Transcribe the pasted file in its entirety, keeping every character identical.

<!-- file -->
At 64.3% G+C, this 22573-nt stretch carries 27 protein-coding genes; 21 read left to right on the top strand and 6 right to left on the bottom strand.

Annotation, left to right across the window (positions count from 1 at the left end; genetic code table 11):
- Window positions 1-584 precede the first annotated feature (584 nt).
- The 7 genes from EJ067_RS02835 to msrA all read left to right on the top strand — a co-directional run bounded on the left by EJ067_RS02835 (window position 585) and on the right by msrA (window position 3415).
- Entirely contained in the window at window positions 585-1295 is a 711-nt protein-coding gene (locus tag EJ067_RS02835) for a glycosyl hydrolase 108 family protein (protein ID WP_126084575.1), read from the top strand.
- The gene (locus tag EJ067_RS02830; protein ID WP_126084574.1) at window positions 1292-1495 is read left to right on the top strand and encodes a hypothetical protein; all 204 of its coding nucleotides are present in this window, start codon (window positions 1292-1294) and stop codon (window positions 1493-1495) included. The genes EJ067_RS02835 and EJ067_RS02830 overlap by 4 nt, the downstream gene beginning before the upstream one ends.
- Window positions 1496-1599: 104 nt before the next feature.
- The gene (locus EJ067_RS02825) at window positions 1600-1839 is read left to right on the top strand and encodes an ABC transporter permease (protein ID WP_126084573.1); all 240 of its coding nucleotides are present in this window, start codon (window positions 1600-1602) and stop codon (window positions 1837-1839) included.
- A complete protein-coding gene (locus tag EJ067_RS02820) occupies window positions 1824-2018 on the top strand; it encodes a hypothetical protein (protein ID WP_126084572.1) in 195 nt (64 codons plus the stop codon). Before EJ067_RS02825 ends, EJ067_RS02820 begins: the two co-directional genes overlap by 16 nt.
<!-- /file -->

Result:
At 64.3% G+C, this 22573-nt stretch carries 27 protein-coding genes; 21 read left to right on the top strand and 6 right to left on the bottom strand.

Annotation, left to right across the window (positions count from 1 at the left end; genetic code table 11):
- Window positions 1-584 precede the first annotated feature (584 nt).
- The 7 genes from EJ067_RS02835 to msrA all read left to right on the top strand — a co-directional run bounded on the left by EJ067_RS02835 (window position 585) and on the right by msrA (window position 3415).
- Entirely contained in the window at window positions 585-1295 is a 711-nt protein-coding gene (locus tag EJ067_RS02835) for a glycosyl hydrolase 108 family protein (protein ID WP_126084575.1), read from the top strand.
- The gene (locus tag EJ067_RS02830; protein ID WP_126084574.1) at window positions 1292-1495 is read left to right on the top strand and encodes a hypothetical protein; all 204 of its coding nucleotides are present in this window, start codon (window positions 1292-1294) and stop codon (window positions 1493-1495) included. The genes EJ067_RS02835 and EJ067_RS02830 overlap by 4 nt, the downstream gene beginning before the upstream one ends.
- Window positions 1496-1599: 104 nt before the next feature.
- The gene (locus EJ067_RS02825) at window positions 1600-1839 is read left to right on the top strand and encodes an ABC transporter permease (protein ID WP_126084573.1); all 240 of its coding nucleotides are present in this window, start codon (window positions 1600-1602) and stop codon (window positions 1837-1839) included.
- A complete protein-coding gene (locus tag EJ067_RS02820) occupies window positions 1824-2018 on the top strand; it encodes a hypothetical protein (protein ID WP_126084572.1) in 195 nt (64 codons plus the stop codon). Before EJ067_RS02825 ends, EJ067_RS02820 begins: the two co-directional genes overlap by 16 nt.